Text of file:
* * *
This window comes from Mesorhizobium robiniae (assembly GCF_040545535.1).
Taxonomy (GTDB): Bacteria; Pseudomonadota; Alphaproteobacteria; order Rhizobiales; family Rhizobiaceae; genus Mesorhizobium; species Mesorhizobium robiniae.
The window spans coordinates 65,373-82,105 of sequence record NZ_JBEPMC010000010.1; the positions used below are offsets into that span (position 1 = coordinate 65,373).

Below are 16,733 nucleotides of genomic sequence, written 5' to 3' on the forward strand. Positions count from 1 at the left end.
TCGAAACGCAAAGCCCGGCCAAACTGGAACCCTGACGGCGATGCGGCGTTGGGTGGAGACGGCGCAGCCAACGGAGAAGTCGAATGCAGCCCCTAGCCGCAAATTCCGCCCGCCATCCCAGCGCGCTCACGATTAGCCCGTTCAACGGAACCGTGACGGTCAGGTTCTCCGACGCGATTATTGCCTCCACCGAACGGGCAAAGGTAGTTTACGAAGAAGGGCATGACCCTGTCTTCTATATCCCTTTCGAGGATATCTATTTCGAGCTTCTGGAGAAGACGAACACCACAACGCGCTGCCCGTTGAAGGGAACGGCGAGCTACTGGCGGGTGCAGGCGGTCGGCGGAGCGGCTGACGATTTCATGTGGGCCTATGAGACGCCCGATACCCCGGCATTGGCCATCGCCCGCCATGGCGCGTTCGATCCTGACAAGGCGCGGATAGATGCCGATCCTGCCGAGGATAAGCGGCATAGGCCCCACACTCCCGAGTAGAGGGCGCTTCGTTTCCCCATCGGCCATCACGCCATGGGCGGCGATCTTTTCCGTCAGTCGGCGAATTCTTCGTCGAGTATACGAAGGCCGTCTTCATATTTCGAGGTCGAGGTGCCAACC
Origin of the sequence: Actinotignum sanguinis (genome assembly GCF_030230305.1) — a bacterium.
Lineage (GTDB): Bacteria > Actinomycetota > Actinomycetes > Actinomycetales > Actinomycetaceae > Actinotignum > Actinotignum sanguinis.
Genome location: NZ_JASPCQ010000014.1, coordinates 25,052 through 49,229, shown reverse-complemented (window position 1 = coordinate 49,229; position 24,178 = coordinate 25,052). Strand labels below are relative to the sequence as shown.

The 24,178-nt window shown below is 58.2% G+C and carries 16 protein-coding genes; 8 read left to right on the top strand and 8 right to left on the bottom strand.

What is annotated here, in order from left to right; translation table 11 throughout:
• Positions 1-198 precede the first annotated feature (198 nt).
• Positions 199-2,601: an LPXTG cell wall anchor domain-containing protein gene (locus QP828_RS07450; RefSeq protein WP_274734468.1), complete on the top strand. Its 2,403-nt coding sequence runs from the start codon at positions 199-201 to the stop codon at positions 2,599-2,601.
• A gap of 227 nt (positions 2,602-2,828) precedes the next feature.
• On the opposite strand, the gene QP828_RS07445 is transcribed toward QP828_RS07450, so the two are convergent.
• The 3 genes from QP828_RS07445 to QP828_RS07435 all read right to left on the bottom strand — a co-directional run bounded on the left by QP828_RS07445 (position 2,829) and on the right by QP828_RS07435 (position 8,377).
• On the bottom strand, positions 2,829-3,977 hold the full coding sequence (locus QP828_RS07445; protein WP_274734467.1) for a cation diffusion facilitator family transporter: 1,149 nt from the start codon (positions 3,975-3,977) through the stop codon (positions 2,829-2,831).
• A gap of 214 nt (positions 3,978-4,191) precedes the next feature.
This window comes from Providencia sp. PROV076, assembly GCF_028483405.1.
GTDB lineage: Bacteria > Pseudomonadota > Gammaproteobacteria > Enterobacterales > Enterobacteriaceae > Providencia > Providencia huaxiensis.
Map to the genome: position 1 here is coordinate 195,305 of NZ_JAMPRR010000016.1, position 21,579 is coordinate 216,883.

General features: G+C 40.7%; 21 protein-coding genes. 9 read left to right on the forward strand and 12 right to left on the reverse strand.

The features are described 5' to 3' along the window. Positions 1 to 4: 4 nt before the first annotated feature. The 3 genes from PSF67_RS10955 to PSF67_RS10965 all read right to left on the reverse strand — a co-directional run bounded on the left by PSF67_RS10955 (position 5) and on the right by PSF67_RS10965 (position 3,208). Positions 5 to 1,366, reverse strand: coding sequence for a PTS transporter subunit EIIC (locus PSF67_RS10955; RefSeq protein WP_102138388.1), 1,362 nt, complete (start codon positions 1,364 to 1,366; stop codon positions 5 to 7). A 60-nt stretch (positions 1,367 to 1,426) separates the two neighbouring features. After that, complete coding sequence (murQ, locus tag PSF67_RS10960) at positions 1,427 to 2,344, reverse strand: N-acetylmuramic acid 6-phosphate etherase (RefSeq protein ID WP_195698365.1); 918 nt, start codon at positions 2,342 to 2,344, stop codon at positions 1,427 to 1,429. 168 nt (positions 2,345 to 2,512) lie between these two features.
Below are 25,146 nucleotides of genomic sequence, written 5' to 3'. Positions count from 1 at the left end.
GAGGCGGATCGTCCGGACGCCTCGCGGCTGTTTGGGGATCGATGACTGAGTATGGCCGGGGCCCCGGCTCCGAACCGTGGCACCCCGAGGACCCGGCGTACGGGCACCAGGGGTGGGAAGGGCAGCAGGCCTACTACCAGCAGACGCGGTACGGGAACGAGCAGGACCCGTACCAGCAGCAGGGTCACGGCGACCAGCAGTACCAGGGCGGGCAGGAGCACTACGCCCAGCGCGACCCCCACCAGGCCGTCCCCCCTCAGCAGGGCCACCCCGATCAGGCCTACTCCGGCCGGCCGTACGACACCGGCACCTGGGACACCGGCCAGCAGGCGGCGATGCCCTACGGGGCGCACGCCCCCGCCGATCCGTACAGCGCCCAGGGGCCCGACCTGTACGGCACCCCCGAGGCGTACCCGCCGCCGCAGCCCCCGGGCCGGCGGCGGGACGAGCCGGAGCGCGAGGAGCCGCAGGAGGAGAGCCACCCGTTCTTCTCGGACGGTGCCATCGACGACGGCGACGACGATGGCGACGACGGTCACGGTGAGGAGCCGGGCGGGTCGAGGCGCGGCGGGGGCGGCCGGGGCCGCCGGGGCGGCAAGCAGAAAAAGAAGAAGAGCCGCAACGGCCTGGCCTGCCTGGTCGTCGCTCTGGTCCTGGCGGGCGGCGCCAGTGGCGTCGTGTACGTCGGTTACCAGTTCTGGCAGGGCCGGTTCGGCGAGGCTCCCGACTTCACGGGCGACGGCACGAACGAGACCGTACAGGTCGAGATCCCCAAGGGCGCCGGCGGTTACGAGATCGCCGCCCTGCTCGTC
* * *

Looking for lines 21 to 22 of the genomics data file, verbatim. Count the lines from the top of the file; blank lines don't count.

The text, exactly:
General features: G+C 40.7%; 21 protein-coding genes. 9 read left to right on the forward strand and 12 right to left on the reverse strand.

The features are described 5' to 3' along the window. Positions 1 to 4: 4 nt before the first annotated feature. The 3 genes from PSF67_RS10955 to PSF67_RS10965 all read right to left on the reverse strand — a co-directional run bounded on the left by PSF67_RS10955 (position 5) and on the right by PSF67_RS10965 (position 3,208). Positions 5 to 1,366, reverse strand: coding sequence for a PTS transporter subunit EIIC (locus PSF67_RS10955; RefSeq protein WP_102138388.1), 1,362 nt, complete (start codon positions 1,364 to 1,366; stop codon positions 5 to 7). A 60-nt stretch (positions 1,367 to 1,426) separates the two neighbouring features. After that, complete coding sequence (murQ, locus tag PSF67_RS10960) at positions 1,427 to 2,344, reverse strand: N-acetylmuramic acid 6-phosphate etherase (RefSeq protein ID WP_195698365.1); 918 nt, start codon at positions 2,342 to 2,344, stop codon at positions 1,427 to 1,429. 168 nt (positions 2,345 to 2,512) lie between these two features.